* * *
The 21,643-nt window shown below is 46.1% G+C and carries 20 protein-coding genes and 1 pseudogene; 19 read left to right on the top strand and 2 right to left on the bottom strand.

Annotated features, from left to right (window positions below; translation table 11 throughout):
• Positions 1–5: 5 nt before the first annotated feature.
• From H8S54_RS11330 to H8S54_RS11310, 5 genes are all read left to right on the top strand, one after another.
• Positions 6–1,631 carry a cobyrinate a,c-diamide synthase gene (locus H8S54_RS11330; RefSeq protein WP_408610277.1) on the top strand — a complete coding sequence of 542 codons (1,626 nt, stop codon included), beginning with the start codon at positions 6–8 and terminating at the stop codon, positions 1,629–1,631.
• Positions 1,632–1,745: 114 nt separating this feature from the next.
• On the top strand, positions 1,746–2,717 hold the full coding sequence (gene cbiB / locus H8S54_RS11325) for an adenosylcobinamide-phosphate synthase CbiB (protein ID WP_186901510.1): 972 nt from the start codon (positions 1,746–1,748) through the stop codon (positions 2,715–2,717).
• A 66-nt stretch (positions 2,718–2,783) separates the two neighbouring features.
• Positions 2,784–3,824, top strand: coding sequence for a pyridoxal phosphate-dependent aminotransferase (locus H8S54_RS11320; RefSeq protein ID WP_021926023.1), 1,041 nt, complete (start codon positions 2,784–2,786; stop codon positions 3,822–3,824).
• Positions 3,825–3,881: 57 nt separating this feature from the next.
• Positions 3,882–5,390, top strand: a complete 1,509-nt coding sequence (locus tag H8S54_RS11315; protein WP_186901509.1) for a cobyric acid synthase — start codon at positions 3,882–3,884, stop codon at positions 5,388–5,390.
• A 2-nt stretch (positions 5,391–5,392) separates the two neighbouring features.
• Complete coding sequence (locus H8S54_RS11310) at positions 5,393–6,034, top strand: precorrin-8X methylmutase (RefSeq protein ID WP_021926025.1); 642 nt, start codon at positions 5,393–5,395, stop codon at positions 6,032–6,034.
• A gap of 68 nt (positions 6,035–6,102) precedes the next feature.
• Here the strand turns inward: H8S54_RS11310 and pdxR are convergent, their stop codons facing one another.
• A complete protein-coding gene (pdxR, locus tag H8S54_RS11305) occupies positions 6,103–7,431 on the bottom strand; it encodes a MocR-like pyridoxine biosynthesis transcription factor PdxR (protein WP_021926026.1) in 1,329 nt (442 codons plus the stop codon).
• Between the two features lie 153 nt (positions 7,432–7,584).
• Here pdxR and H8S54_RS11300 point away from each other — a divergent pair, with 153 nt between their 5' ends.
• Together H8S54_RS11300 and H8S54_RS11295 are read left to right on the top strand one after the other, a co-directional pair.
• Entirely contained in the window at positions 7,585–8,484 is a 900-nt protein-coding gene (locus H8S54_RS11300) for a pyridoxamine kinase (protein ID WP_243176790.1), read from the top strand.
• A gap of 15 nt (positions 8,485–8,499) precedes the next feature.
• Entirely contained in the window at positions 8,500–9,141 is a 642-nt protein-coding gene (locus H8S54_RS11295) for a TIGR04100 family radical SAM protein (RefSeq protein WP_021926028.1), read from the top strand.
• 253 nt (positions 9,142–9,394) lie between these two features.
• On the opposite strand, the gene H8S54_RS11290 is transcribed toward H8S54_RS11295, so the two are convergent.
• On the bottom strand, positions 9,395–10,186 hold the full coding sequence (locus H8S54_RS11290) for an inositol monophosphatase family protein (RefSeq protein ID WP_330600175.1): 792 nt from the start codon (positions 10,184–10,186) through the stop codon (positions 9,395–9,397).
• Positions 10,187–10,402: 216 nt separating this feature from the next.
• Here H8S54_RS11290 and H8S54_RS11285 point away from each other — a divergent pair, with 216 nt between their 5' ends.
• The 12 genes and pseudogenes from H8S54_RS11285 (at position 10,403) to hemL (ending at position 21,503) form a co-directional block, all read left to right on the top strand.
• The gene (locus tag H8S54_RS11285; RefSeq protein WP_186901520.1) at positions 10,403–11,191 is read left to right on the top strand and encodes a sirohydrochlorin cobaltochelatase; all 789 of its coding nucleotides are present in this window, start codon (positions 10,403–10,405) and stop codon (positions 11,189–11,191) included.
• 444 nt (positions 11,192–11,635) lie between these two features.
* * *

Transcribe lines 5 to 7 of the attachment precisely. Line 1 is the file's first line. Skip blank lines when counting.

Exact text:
• Positions 6–1,631 carry a cobyrinate a,c-diamide synthase gene (locus H8S54_RS11330; RefSeq protein WP_408610277.1) on the top strand — a complete coding sequence of 542 codons (1,626 nt, stop codon included), beginning with the start codon at positions 6–8 and terminating at the stop codon, positions 1,629–1,631.
• Positions 1,632–1,745: 114 nt separating this feature from the next.
• On the top strand, positions 1,746–2,717 hold the full coding sequence (gene cbiB / locus H8S54_RS11325) for an adenosylcobinamide-phosphate synthase CbiB (protein ID WP_186901510.1): 972 nt from the start codon (positions 1,746–1,748) through the stop codon (positions 2,715–2,717).